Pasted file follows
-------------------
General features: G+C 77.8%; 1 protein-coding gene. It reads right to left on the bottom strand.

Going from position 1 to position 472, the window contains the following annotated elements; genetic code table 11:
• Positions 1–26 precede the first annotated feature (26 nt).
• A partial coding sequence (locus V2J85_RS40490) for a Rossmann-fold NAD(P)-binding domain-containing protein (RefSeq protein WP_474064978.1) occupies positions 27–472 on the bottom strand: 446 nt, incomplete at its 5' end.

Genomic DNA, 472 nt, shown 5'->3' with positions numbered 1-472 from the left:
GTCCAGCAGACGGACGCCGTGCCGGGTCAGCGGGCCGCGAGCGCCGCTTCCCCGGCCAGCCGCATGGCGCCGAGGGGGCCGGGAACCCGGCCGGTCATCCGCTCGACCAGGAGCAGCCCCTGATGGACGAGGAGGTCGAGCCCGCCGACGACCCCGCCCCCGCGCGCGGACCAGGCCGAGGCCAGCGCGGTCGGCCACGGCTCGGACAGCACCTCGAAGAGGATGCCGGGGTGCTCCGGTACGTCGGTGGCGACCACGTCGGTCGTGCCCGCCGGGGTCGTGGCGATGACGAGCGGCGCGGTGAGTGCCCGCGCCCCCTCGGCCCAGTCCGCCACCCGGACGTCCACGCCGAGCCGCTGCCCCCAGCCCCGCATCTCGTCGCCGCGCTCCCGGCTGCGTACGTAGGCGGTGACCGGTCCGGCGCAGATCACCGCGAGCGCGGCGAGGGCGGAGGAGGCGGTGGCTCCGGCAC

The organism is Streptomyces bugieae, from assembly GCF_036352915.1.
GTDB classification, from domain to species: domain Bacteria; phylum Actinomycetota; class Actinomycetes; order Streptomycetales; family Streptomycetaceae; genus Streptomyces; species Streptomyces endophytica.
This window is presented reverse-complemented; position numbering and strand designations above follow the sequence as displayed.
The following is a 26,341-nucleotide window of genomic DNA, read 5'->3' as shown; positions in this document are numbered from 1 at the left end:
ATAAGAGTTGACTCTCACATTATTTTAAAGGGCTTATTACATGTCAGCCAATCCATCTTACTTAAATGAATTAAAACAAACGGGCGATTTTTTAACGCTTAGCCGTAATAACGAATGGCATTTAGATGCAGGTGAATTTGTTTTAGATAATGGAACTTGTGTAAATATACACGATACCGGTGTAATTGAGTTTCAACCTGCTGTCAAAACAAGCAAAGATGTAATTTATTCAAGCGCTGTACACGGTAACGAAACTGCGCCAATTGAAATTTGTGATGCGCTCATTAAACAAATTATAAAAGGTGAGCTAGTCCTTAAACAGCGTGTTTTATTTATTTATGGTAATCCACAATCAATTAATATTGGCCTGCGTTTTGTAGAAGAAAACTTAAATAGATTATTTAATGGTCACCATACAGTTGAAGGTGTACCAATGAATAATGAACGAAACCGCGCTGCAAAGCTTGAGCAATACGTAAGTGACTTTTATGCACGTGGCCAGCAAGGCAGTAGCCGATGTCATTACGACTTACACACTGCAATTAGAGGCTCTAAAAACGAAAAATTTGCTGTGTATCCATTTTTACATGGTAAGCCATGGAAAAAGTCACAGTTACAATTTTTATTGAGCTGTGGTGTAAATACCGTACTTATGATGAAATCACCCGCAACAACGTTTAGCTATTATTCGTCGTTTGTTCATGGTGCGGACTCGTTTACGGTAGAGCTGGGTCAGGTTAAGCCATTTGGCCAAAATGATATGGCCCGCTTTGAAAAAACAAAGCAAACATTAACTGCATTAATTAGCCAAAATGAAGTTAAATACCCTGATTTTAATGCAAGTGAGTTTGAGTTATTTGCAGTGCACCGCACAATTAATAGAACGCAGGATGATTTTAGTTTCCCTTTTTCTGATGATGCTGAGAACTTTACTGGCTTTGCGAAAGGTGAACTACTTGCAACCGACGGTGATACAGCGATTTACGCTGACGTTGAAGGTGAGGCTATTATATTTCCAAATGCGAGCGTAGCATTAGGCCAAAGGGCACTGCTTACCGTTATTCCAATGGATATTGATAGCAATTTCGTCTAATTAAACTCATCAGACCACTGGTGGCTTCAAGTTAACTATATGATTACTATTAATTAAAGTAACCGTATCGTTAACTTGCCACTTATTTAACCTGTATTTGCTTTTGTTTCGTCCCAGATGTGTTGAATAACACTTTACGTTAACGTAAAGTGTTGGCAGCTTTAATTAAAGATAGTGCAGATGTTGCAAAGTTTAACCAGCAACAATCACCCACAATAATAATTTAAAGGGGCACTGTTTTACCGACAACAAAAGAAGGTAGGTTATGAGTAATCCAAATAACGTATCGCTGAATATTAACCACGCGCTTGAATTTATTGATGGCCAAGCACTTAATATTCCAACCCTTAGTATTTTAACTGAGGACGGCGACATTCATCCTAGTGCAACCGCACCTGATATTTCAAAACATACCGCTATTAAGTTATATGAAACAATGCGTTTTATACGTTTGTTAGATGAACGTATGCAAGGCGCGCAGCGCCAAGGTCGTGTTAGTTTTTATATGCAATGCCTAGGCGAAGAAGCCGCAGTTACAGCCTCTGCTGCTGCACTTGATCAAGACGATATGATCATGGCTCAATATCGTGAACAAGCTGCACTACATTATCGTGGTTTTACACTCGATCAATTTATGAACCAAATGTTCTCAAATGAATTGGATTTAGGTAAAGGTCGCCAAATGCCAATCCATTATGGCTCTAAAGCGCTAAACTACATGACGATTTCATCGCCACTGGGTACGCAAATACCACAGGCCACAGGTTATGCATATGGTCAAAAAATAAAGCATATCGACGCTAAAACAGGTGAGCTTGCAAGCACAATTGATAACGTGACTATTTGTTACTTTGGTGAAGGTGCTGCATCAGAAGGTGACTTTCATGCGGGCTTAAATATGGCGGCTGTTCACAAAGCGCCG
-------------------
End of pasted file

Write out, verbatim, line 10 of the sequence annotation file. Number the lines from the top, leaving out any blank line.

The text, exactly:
The following is a 26,341-nucleotide window of genomic DNA, read 5'->3' as shown; positions in this document are numbered from 1 at the left end: